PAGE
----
Anton Tomaž Linhart was born 11 December 1756 in Radovljica, Slovenia and died 14 July 1795 in Ljubljana, Slovenia of unspecified causes.

Anton Tomaž Linhart (11 December 1756 – 14 July 1795) was a Slovene playwright and historian, best known as the author of the first comedy in Slovene, Županova Micka (Micka the Mayor's Daughter). He is also considered the father of Slovene historiography, since he was the first historian to write a history of all Slovenes as a unit, rejecting the previous concept which focused on single historical provinces.


Radovljica Linhartov trg 7 rojstna hiša A.T. Linharta corr 28042010

Anton Tomaz Linhart birth house (Radovljica, Slovenia)

Linhart was born in the Upper Carniolan town of Radovljica, at the time part of the Habsburg Monarchy. His father was a Czech hosiery manufacturer who had moved to Carniola from Bohemia. Linhart attended primary school in his home town and then went to Ljubljana. He studied trading and finance in Vienna. Before finishing his studies, he also spent a short time in the Stična monastery in Lower Carniola. After returning to Ljubljana, he was hired as an archivist by the bishop of Ljubljana. He later also worked as a chief book revisor, school commissioner, ending up as secretary in the Habsburg administration of the district of Carniola.

In 1786, he was appointed school commissioner for the district of Ljubljana. Within three years of his appointment he increased the number of primary schools in the rural areas of the district from 9 to 18. He was also very keen on establishing a central public study library in Ljubljana and it was on his initiatives that the Lyceum Library in Ljubljana, the predecessor of the present National and University Library of Slovenia.

From the early 1780s on, Linhart began frequenting a circle of Slovene enlighteners who met in the Zois Palace in Ljubljana. There, he met several intellectuals, including Sigmund Zois, Valentin Vodnik, Jernej Kopitar, Jurij Japelj and others, in whose company he developed an interest in Slovene language, culture and history. He wrote two plays in the Slovene language and the began a project to write the first comprehensive history of the Slovene Lands. He died in Ljubljana before he could complete his project. He is buried in the Navje cemetery in Ljubljana, along other important personalities in Slovene history.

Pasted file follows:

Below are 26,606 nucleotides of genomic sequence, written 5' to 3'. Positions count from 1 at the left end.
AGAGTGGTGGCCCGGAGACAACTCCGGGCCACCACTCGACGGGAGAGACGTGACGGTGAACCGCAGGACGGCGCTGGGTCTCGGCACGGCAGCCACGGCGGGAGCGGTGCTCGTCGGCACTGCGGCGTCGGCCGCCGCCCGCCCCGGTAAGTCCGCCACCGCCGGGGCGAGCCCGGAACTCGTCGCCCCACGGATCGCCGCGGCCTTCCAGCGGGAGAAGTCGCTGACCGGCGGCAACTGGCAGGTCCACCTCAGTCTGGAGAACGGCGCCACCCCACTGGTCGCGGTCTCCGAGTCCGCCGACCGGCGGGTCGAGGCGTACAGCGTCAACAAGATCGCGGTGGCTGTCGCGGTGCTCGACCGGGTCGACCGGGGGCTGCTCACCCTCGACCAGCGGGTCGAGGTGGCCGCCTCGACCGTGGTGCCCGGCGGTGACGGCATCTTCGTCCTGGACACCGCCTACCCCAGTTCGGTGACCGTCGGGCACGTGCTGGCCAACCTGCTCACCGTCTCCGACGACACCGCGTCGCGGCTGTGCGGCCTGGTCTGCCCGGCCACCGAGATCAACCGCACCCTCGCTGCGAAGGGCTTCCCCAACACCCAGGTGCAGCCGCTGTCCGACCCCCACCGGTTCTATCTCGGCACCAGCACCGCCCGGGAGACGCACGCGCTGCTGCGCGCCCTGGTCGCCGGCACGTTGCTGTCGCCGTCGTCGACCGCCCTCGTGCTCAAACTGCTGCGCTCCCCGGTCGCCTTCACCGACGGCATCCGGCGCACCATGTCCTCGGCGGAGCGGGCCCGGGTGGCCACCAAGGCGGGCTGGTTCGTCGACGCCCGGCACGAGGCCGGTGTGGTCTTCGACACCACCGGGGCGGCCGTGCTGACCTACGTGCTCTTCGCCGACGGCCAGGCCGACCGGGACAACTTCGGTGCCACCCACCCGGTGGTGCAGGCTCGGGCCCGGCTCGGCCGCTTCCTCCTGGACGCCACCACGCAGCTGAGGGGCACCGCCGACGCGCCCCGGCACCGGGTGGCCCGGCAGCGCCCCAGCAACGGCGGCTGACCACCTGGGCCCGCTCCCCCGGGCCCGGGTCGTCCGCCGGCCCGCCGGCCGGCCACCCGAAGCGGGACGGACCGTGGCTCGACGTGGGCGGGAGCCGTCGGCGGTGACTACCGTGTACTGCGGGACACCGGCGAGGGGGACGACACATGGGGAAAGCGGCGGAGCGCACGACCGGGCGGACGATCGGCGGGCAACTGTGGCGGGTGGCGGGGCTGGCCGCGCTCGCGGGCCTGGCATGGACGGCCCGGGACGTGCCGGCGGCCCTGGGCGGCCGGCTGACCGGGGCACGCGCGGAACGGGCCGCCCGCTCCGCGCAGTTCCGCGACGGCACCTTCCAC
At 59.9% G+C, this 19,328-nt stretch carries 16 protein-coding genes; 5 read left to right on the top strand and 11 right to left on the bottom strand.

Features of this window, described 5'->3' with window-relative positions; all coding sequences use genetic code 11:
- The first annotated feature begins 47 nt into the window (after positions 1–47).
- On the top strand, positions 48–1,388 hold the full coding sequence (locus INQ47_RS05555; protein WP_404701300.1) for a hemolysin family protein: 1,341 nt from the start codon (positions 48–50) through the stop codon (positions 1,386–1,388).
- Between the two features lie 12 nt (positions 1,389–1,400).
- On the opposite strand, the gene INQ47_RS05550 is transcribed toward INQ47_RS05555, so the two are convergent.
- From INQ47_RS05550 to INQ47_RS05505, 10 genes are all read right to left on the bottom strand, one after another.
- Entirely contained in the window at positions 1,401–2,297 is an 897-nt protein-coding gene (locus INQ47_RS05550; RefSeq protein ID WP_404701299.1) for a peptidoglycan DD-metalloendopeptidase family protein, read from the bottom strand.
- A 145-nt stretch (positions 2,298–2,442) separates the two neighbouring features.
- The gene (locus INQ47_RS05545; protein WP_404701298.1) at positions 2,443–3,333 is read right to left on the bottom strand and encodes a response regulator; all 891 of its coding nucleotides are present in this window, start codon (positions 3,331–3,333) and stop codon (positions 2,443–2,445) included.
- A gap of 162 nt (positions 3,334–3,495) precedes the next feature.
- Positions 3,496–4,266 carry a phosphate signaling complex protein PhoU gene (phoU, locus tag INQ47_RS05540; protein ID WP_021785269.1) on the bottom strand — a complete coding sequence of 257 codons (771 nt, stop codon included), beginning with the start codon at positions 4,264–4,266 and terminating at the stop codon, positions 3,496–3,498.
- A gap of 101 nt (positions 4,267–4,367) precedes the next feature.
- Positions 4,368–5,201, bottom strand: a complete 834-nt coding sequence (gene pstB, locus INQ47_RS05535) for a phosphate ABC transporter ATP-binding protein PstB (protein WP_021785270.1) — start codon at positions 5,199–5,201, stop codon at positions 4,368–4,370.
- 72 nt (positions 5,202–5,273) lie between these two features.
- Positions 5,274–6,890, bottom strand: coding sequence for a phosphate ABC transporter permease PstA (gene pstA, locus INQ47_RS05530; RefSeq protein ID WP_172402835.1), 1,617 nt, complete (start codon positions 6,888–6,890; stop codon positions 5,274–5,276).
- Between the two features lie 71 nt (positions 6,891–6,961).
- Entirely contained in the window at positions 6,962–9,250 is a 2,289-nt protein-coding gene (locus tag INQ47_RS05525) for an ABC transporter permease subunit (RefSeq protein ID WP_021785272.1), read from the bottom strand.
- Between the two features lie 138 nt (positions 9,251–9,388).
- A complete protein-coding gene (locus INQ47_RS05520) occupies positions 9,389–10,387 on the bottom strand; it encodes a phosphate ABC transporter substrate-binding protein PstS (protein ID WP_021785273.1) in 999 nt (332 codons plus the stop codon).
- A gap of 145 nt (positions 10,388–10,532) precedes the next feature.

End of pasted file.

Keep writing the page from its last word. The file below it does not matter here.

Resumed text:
His first literary work, written whilst still studying, was a book of poems titled Blumen aus Krain (Flowers from Carniola), written in German. His first tragedy Miss Jenny Love (also in German) was published in 1780. Under the influence of Slovene enlighteners, especially Marko Pohlin and Sigmund Zois, he began writing in Slovene language. He translated and adapted the comedy of the German dramatist Joseph Richter Die Feldmühle (The Country Mill). His title for it was Županova Micka (Micka the Mayor's Daughter). It is regarded the first comedy in the Slovenian. He also adapted Beaumarchais's comedy The Marriage of Figaro into a new play Ta veseli dan ali Matiček se ženi (This Merry Day or Matiček's Wedding).

As a historian he wrote a two-volumed work in German Versuch einer Geschichte von Krain und den übrigen Ländern der südlichen Slaven Oestérreiches ("An Essay on the History of Carniola and Other Lands of the Austrian South Slavs"). The first volume was published in 1788 and describes the proto-Slavic era. The second was published in 1791. It deals with the age of migrations, the Slavic settlement in the Eastern Alps and later political development of the Slovenian people, starting from Samo realm and Carantania. Linhart's historical work, strongly influenced by the ideas of the German philosopher Johann Gottfried Herder, had an important influence for the development of the Slovenian national consciousness in the early 19th century.


Linhart was an adherent of the Enlightenment worldview. He was deist and was critical towards the privileges of the nobility and the Church. Initially, he had a favourable opinion of the reforms of the Emperor Joseph II, but he was critical of his centralist policies as well as of his neglection of the various regional languages in the Habsburg Empire.

Linhart was one of the first supporters of Austroslavism, a political program aiming to achieve a cultural and political emancipation of Slavic peoples within the Austrian Empire.

See also


  • Taras Kermauner, Začetki slovenske dramatike (Ljubljana: Slovenski gledališki muzej, 1999)
  • Helena Koder, "Linhart, slovenski razsvetljenec" in Gorenjski glas, y.59, n.96 (December 1, 2006), 12-13.
  • Janko Kos, Duhovna zgodovina Slovencev (Ljubljana: Slovenska matica, 1996)
  • Blaž Lukan, "Otrok in soustvarjalec evropske misli: 250. obletnica rojstva A. T. Linharta" in Delo, y.48., n.31 (February 7, 2006), 14.

External links

NAME Linhart, Anton Tomaz


Footnotes (including sources)

This page uses content from the English language Wikipedia. The original content was at Anton Tomaž Linhart. The list of authors can be seen in the page history. As with this Familypedia wiki, the content of Wikipedia is available under the Creative Commons License.